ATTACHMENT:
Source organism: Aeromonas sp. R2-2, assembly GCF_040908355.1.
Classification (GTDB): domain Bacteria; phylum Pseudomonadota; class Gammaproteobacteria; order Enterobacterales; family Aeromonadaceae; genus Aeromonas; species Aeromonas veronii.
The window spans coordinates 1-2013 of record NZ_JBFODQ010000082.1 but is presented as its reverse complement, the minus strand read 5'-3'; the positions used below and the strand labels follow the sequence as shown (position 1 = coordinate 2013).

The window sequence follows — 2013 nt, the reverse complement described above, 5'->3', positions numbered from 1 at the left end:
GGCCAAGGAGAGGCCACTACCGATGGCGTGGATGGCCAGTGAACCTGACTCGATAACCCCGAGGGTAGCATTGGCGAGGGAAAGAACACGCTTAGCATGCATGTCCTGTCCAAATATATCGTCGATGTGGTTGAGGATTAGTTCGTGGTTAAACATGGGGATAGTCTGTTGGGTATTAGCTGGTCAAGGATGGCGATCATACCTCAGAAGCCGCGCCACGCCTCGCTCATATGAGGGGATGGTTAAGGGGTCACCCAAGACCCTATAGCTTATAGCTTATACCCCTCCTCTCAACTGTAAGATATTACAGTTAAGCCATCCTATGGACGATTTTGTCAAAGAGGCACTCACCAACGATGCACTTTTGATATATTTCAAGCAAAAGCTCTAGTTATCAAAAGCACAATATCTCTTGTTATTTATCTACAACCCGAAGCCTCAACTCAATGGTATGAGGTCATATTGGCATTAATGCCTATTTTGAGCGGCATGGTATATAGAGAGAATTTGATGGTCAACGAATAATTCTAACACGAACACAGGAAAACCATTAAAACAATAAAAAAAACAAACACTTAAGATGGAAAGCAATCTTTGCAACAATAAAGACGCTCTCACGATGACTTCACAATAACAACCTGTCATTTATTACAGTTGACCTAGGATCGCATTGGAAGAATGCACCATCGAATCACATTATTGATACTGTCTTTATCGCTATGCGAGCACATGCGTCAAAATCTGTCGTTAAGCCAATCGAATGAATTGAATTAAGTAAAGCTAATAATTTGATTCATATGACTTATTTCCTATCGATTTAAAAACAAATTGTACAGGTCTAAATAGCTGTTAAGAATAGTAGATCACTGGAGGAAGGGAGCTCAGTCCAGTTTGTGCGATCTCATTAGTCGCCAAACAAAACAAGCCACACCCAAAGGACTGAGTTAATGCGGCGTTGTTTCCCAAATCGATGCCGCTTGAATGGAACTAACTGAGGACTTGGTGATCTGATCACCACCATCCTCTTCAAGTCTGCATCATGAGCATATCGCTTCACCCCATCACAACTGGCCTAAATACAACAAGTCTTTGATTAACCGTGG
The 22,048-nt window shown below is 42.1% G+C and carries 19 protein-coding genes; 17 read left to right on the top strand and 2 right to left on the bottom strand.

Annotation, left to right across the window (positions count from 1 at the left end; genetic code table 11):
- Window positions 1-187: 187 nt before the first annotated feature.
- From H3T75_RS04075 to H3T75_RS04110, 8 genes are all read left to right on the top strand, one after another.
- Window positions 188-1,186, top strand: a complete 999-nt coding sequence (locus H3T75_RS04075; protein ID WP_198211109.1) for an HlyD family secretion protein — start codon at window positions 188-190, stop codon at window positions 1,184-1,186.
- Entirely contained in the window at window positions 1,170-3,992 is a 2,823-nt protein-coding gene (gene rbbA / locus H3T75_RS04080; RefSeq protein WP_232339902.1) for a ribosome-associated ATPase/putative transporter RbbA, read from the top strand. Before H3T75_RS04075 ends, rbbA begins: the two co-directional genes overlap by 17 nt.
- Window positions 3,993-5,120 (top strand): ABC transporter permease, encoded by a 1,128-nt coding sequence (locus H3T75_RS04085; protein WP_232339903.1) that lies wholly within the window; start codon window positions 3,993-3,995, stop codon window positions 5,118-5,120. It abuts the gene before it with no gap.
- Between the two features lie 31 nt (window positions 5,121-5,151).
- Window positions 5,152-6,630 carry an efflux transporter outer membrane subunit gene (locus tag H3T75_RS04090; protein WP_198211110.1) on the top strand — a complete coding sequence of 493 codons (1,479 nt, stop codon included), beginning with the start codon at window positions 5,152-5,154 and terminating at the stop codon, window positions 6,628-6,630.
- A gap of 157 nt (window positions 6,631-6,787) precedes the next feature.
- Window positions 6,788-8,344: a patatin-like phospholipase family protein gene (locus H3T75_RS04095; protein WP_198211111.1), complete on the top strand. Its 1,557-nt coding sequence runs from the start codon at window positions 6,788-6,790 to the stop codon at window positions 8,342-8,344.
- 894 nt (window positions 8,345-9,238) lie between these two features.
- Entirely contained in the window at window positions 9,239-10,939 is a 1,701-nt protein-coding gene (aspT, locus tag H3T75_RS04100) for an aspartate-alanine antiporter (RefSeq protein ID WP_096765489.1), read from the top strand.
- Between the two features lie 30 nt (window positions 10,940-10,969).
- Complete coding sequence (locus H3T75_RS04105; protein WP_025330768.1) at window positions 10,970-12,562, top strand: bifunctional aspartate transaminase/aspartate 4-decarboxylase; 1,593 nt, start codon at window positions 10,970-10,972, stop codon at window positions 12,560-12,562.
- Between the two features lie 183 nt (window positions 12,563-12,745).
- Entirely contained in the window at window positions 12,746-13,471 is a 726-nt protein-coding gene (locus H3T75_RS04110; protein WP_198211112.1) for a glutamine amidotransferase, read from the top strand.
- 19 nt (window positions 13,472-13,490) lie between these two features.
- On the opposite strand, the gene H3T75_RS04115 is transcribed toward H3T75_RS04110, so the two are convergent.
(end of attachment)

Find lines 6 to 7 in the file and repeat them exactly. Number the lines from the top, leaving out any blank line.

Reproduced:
The 22,048-nt window shown below is 42.1% G+C and carries 19 protein-coding genes; 17 read left to right on the top strand and 2 right to left on the bottom strand.

Annotation, left to right across the window (positions count from 1 at the left end; genetic code table 11):